Managing the oncologic and cardiovascular risks in children with acute myeloid leukemia (AML) is a difficult balancing act, one that requires close collaboration between oncologists and cardiologists in order to maximize patient care and outcomes. This collaboration should begin during chemotherapy and continue through survivorship.
That was the conclusion from Dr. Kasey Leger (Seattle Children’s Hospital) as she presented her research paper titled: Minimizing Cardiac Toxicity in Children with Acute Myeloid Leukemia in the It Takes a Village: Maximizing Supportive Care and Minimizing Toxicity During Childhood Leukemia Therapy - Live Q&A ASH session on Saturday.
The goals of care during pediatric AML therapy are to maximize the odds of a cure while minimizing short and long-term cardiotoxicity. In order to do this, treatment regimens should include primary cardioprotection using Dexrazoxane concurrently with chemotherapy and regular cardiac monitoring.
Anthracycline chemotherapy remains an important component in the treatment of pediatric AML, and it is often delivered at high doses to increase cancer survival. However, high-dose anthracyclines are associated with an increased risk of cardiac toxicity, including Left Ventricular Systolic Dysfunction (LVSD). Late cardiomyopathy occurs in up to 27% of childhood AML survivors. It is essential to utilize cardioprotective measures as well as cardiac monitoring in order to lower the risk of cardiotoxicity.
Dexrazoxane is the only US FDA-approved drug for primary cardioprotection. While Dexrazoxane was approved for metastatic breast cancer, in 2014 it was designated as an orphan drug for “prevention of cardiomyopathy in children and adolescents 0 through 16 years of age treated with anthracyclines”. Sufficient data exist to support the use of dexrazoxane in children with AML to reduce the occurrence of short-term LVSD. While the evidence is compelling that using Dexrazoxane can reduce cardiotoxicity, it is given to less than 10% of childhood AML patients. This is likely due to two Hodgkin lymphoma trials that suggested the use of Dexrazoxane lead to a higher risk of secondary cancers. However, further analyses of these trials showed that Dexrazoxane did not significantly increase the 10-year relapse risk, overall mortality or deaths due to secondary cancers.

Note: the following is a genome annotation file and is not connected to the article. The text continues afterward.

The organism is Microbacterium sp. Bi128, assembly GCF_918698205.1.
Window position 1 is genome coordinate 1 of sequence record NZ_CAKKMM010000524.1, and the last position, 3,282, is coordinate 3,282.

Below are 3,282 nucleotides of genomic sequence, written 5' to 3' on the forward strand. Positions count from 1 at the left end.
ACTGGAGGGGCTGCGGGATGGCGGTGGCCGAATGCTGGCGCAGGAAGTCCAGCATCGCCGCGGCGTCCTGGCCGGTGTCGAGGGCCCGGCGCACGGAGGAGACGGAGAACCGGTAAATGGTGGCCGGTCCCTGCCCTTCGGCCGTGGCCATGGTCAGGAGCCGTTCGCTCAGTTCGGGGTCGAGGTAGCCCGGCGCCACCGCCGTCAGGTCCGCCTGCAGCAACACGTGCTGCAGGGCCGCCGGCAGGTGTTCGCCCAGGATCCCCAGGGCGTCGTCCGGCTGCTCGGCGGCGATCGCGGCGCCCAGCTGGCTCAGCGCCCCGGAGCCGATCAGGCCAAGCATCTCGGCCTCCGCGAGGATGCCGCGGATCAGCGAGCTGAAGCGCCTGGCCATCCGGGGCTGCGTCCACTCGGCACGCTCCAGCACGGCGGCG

Liposomal anthracyclines can be used as a strategy to reduce cardiotoxicity. The liposomal delivery reduces the penetration into the tight capillary junctions of the heart. CPX-351 (Vyxeos) is a liposomal formulation of daunorubicin plus cytarabine and was recently approved by the FDA for use in adults and children in the treatment of AML. While the cardioprotective effects of CPX-351 are not established, clinical cardiotoxicity has been described in early trials. CPX-351 is currently being studied by the Children’s Oncology Group (COG) in a phase 3 randomized study in newly diagnosed AML.
Primary cardioprotection strategies reduce the risk of cardiotoxicity, but the risk is not eliminated. Therefore, cardiac monitoring with echocardiography and other cardiac imaging modalities are needed. If there is significant cardiotoxicity, other cardioprotective measures may be needed such as cardiac remodeling medications, anthracycline treatment interruption and/or modifications made to the current regimen.
about the author
Kerith joined HealthTree Foundation as a Community Co-Director for AML in 2022. She is a mother to a spirited eight-year-old daughter, Adair, and their beloved rescue, Violet. She lost her best friend and husband, Rob, to AML in March 2018. Kerith wishes she had a resource such as HealthTree for AML during Rob’s illness. She is a strong supporter of HealthTree's mission. She hopes that by sharing her experience, she may help other patients and caregivers navigate an AML diagnosis.